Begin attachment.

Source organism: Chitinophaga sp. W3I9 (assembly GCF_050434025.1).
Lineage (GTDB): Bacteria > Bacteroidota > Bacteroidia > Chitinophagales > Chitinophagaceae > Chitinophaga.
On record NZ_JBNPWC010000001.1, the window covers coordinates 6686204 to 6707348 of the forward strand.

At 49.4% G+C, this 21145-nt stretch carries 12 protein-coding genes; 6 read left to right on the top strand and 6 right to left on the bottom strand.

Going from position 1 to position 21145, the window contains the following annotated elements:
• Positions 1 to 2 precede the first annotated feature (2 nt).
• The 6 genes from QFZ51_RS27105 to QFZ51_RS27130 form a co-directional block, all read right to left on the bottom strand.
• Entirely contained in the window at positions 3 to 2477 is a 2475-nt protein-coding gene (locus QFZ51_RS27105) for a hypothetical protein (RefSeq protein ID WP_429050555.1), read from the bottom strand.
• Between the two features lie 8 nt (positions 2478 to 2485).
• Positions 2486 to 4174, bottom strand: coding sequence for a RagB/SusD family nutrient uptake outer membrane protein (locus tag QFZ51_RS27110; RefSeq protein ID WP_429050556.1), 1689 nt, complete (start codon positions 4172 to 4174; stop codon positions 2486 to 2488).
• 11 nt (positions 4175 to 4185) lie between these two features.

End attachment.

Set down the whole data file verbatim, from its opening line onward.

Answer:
Source organism: Chitinophaga sp. W3I9 (assembly GCF_050434025.1).
Lineage (GTDB): Bacteria > Bacteroidota > Bacteroidia > Chitinophagales > Chitinophagaceae > Chitinophaga.
On record NZ_JBNPWC010000001.1, the window covers coordinates 6686204 to 6707348 of the forward strand.

At 49.4% G+C, this 21145-nt stretch carries 12 protein-coding genes; 6 read left to right on the top strand and 6 right to left on the bottom strand.

Going from position 1 to position 21145, the window contains the following annotated elements:
• Positions 1 to 2 precede the first annotated feature (2 nt).
• The 6 genes from QFZ51_RS27105 to QFZ51_RS27130 form a co-directional block, all read right to left on the bottom strand.
• Entirely contained in the window at positions 3 to 2477 is a 2475-nt protein-coding gene (locus QFZ51_RS27105) for a hypothetical protein (RefSeq protein ID WP_429050555.1), read from the bottom strand.
• Between the two features lie 8 nt (positions 2478 to 2485).
• Positions 2486 to 4174, bottom strand: coding sequence for a RagB/SusD family nutrient uptake outer membrane protein (locus tag QFZ51_RS27110; RefSeq protein ID WP_429050556.1), 1689 nt, complete (start codon positions 4172 to 4174; stop codon positions 2486 to 2488).
• 11 nt (positions 4175 to 4185) lie between these two features.